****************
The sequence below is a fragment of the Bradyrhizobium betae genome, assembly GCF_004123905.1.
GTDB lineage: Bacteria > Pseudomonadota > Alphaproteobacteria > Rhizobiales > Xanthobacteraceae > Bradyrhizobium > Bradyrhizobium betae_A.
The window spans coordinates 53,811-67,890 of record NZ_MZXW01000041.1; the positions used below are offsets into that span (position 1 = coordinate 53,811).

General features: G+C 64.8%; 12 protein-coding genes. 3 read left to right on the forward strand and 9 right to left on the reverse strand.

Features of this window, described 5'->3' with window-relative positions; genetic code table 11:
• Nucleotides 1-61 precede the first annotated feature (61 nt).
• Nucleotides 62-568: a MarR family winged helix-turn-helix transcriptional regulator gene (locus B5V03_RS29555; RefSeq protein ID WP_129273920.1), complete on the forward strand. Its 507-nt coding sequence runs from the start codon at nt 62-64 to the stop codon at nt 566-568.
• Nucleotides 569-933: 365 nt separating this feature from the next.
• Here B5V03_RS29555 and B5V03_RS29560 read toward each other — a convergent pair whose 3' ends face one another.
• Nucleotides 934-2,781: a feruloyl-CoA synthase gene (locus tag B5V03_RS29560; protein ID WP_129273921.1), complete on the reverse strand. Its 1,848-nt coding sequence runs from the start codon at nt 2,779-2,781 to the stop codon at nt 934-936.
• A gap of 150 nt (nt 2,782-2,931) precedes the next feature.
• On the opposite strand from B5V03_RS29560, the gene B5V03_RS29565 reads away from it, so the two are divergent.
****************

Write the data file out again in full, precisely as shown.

The sequence below is a fragment of the Bradyrhizobium betae genome, assembly GCF_004123905.1.
GTDB lineage: Bacteria > Pseudomonadota > Alphaproteobacteria > Rhizobiales > Xanthobacteraceae > Bradyrhizobium > Bradyrhizobium betae_A.
The window spans coordinates 53,811-67,890 of record NZ_MZXW01000041.1; the positions used below are offsets into that span (position 1 = coordinate 53,811).

General features: G+C 64.8%; 12 protein-coding genes. 3 read left to right on the forward strand and 9 right to left on the reverse strand.

Features of this window, described 5'->3' with window-relative positions; genetic code table 11:
• Nucleotides 1-61 precede the first annotated feature (61 nt).
• Nucleotides 62-568: a MarR family winged helix-turn-helix transcriptional regulator gene (locus B5V03_RS29555; RefSeq protein ID WP_129273920.1), complete on the forward strand. Its 507-nt coding sequence runs from the start codon at nt 62-64 to the stop codon at nt 566-568.
• Nucleotides 569-933: 365 nt separating this feature from the next.
• Here B5V03_RS29555 and B5V03_RS29560 read toward each other — a convergent pair whose 3' ends face one another.
• Nucleotides 934-2,781: a feruloyl-CoA synthase gene (locus tag B5V03_RS29560; protein ID WP_129273921.1), complete on the reverse strand. Its 1,848-nt coding sequence runs from the start codon at nt 2,779-2,781 to the stop codon at nt 934-936.
• A gap of 150 nt (nt 2,782-2,931) precedes the next feature.
• On the opposite strand from B5V03_RS29560, the gene B5V03_RS29565 reads away from it, so the two are divergent.